The term communicative is applied fairly loosely.  Typically it’s used to describe any activity in which learners are interacting with one another. So, a coursebook activity in which learners perform a scripted dialogue, or a minimal pairs activity which involves pairs pronouncing words to one another and identifying the appropriate picture on a worksheet, might both be labelled  ‘communicative’. No wonder, therefore, that the term communicative approach has become so elastic as to embrace any methodology that foregrounds speaking in pairs or small groups.

But, strictly speaking, communicative means more than simply interactive. In An A-Z of ELT I list the features of a communicative activity as being the following:

  • purposefulness: speakers are motivated by a communicative goal (such as getting information, making a request, giving instructions) and not simply by the need to display the correct use of language for its own sake;
  • reciprocity: to achieve this purpose, speakers need to interact, and there is as much need to listen as to speak;
  • negotiation: following from the above, they may need to check and repair the communication in order to be understood by each other;
  • synchronicity: the exchange – especially if it is spoken – usually takes place in real time;
  • unpredictability: neither the process, nor the outcome, nor the language used in the exchange, is entirely predictable;
  • heterogeneity: participants can use any communicative means at their disposal; in other words, they are not restricted to the use of a pre-specified grammar item.

The archetypal communicative activity is the information gap task (of the type that the students are doing in the picture above) where Student A has some information and Student B has some other information, and the task requires that they share this information in order to achieve the designated outcome. Describe and DrawSpot the Difference and Find Someone Who... are all examples of information gap activities that meet the criteria outlined above.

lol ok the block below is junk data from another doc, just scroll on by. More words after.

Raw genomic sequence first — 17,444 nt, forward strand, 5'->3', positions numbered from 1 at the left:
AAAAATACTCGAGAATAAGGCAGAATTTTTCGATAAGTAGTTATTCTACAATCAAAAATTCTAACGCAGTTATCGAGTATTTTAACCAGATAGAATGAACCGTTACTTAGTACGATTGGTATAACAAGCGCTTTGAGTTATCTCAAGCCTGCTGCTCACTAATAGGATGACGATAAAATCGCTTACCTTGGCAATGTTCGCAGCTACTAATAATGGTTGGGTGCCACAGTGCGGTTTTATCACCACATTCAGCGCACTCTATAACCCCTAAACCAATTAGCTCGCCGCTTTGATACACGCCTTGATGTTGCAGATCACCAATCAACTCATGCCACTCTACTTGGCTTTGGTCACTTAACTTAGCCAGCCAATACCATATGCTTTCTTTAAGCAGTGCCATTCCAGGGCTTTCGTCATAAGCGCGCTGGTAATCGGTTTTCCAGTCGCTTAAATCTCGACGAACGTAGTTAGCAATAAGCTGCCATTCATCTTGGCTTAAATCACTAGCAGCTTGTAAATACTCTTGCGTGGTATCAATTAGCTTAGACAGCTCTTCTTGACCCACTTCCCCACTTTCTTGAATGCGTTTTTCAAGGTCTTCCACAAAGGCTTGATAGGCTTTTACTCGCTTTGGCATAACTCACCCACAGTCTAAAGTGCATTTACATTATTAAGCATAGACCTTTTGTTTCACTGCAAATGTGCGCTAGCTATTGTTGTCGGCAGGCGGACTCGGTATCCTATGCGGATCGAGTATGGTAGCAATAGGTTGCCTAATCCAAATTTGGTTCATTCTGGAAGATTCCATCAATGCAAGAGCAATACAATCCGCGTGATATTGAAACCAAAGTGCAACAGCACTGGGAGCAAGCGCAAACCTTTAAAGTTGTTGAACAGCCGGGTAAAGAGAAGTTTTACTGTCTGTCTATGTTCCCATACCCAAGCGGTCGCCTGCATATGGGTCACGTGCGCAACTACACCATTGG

But what is their particular merit over, say, activities – such as rehearsing a scripted dialogue or playing a game like Pelmanism –  that are interactive but not strictly communicative? The standard argument (and a key tenet of the communicative approach) is that such activities better reflect the way language is used in the ‘real world’. A corollary to this view (and a core principle of task-based instruction) is that language is best acquired through such life-like language exchanges.  Cognitive theorists might add that the attention to meaning required in communicative interaction requires that learners ‘park’ their concern for formal accuracy, and thereby develop strategies – such as ‘chunking’ – that promote fluency.

None of these arguments is necessarily proven nor conclusive: for a start, it’s debatable whether info-gap activities truly replicate real-life language use – when did you last ‘describe and draw’ something, for instance?  And the argument that classroom interaction should model authentic language use overlooks the fact that classrooms, by their nature, have their own discourse norms and practices which may be quite different from “real-life”.  Finally, isn’t there a danger that – if the concern for formal accuracy is ‘parked’ indefinitely – the learner’s overall proficiency might be at risk? (See the post on P for Push, for more on this theme.)

On the other hand, there also seems to be a good case for arguing that only life-like language use can tap into the cognitive and affective factors that both motivate and nurture language acquisition. But this presupposes that  the communication matters: that it is both contingent – i.e. it connects to the real-world in some way – and engaging: that it engages the learners’ needs, interests, concerns and desires. In short, the learner needs to have some personal investment in the communication. This is what I have sometimes referred to as big-C Communication, as opposed to the kind of small-c communication that is characterised by the six criteria above. The difference between big-C and small-C communication seems to underpin this comment by Legutke and Thomas (1991):

In spite of trendy jargon in textbooks and teacher’s manuals, very little is actually communicated in the L2 classroom. The way it is structured does not seem to stimulate the wish of learners to say something, nor does it tap what they might have to say. … Learners do not find room to speak as themselves, to use language in communicative encounters, to create text, to stimulate responses from fellow learners, or to find solutions to relevant problems (pp 8-9).